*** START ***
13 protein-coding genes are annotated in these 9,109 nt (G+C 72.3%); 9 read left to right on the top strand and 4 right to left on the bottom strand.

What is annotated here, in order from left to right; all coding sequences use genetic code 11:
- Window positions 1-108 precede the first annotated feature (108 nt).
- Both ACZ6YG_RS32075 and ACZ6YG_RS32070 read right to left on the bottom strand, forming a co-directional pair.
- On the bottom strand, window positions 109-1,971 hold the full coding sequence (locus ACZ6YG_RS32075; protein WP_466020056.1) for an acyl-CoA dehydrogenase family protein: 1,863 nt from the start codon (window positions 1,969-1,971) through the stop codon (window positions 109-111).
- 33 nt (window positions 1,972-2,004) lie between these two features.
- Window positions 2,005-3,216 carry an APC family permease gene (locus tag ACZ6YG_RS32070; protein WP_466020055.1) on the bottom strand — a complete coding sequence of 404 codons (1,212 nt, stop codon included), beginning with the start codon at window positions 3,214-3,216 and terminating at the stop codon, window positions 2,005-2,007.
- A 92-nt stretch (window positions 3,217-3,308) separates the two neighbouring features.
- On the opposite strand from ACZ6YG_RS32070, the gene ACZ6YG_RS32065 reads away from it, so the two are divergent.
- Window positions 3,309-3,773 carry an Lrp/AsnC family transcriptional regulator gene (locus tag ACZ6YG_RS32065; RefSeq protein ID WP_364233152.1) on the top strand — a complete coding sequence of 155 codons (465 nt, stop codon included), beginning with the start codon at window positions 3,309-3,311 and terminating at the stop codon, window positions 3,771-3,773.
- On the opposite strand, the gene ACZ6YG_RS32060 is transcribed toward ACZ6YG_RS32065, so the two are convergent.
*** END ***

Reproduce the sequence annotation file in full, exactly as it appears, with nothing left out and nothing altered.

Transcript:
13 protein-coding genes are annotated in these 9,109 nt (G+C 72.3%); 9 read left to right on the top strand and 4 right to left on the bottom strand.

What is annotated here, in order from left to right; all coding sequences use genetic code 11:
- Window positions 1-108 precede the first annotated feature (108 nt).
- Both ACZ6YG_RS32075 and ACZ6YG_RS32070 read right to left on the bottom strand, forming a co-directional pair.
- On the bottom strand, window positions 109-1,971 hold the full coding sequence (locus ACZ6YG_RS32075; protein WP_466020056.1) for an acyl-CoA dehydrogenase family protein: 1,863 nt from the start codon (window positions 1,969-1,971) through the stop codon (window positions 109-111).
- 33 nt (window positions 1,972-2,004) lie between these two features.
- Window positions 2,005-3,216 carry an APC family permease gene (locus tag ACZ6YG_RS32070; protein WP_466020055.1) on the bottom strand — a complete coding sequence of 404 codons (1,212 nt, stop codon included), beginning with the start codon at window positions 3,214-3,216 and terminating at the stop codon, window positions 2,005-2,007.
- A 92-nt stretch (window positions 3,217-3,308) separates the two neighbouring features.
- On the opposite strand from ACZ6YG_RS32070, the gene ACZ6YG_RS32065 reads away from it, so the two are divergent.
- Window positions 3,309-3,773 carry an Lrp/AsnC family transcriptional regulator gene (locus tag ACZ6YG_RS32065; RefSeq protein ID WP_364233152.1) on the top strand — a complete coding sequence of 155 codons (465 nt, stop codon included), beginning with the start codon at window positions 3,309-3,311 and terminating at the stop codon, window positions 3,771-3,773.
- On the opposite strand, the gene ACZ6YG_RS32060 is transcribed toward ACZ6YG_RS32065, so the two are convergent.